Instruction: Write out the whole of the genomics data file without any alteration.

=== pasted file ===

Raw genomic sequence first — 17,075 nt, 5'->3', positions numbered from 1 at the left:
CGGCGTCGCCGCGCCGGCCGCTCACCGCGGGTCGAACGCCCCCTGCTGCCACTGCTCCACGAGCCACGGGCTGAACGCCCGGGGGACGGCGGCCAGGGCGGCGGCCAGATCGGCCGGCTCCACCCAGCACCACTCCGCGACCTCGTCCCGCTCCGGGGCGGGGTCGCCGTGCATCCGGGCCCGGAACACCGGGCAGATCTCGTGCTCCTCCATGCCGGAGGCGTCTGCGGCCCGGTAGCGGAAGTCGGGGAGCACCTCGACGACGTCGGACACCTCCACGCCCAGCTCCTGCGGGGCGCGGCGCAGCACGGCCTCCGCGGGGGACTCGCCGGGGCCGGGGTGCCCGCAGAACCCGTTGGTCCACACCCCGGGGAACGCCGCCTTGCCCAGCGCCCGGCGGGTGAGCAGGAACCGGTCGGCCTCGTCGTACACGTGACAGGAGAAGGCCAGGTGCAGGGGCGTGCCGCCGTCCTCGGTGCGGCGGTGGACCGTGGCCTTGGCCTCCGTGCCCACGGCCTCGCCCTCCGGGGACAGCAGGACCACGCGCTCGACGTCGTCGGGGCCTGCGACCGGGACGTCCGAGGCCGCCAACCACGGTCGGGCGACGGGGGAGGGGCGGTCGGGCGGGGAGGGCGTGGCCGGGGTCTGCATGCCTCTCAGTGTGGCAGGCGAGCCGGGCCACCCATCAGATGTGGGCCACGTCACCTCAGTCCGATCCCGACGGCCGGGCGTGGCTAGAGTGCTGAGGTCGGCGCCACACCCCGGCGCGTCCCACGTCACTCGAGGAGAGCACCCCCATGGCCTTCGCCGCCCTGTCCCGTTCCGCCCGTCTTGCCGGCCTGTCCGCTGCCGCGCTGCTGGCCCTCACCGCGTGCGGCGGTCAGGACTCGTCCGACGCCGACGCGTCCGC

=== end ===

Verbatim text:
Raw genomic sequence first — 17,075 nt, 5'->3', positions numbered from 1 at the left:
CGGCGTCGCCGCGCCGGCCGCTCACCGCGGGTCGAACGCCCCCTGCTGCCACTGCTCCACGAGCCACGGGCTGAACGCCCGGGGGACGGCGGCCAGGGCGGCGGCCAGATCGGCCGGCTCCACCCAGCACCACTCCGCGACCTCGTCCCGCTCCGGGGCGGGGTCGCCGTGCATCCGGGCCCGGAACACCGGGCAGATCTCGTGCTCCTCCATGCCGGAGGCGTCTGCGGCCCGGTAGCGGAAGTCGGGGAGCACCTCGACGACGTCGGACACCTCCACGCCCAGCTCCTGCGGGGCGCGGCGCAGCACGGCCTCCGCGGGGGACTCGCCGGGGCCGGGGTGCCCGCAGAACCCGTTGGTCCACACCCCGGGGAACGCCGCCTTGCCCAGCGCCCGGCGGGTGAGCAGGAACCGGTCGGCCTCGTCGTACACGTGACAGGAGAAGGCCAGGTGCAGGGGCGTGCCGCCGTCCTCGGTGCGGCGGTGGACCGTGGCCTTGGCCTCCGTGCCCACGGCCTCGCCCTCCGGGGACAGCAGGACCACGCGCTCGACGTCGTCGGGGCCTGCGACCGGGACGTCCGAGGCCGCCAACCACGGTCGGGCGACGGGGGAGGGGCGGTCGGGCGGGGAGGGCGTGGCCGGGGTCTGCATGCCTCTCAGTGTGGCAGGCGAGCCGGGCCACCCATCAGATGTGGGCCACGTCACCTCAGTCCGATCCCGACGGCCGGGCGTGGCTAGAGTGCTGAGGTCGGCGCCACACCCCGGCGCGTCCCACGTCACTCGAGGAGAGCACCCCCATGGCCTTCGCCGCCCTGTCCCGTTCCGCCCGTCTTGCCGGCCTGTCCGCTGCCGCGCTGCTGGCCCTCACCGCGTGCGGCGGTCAGGACTCGTCCGACGCCGACGCGTCCGC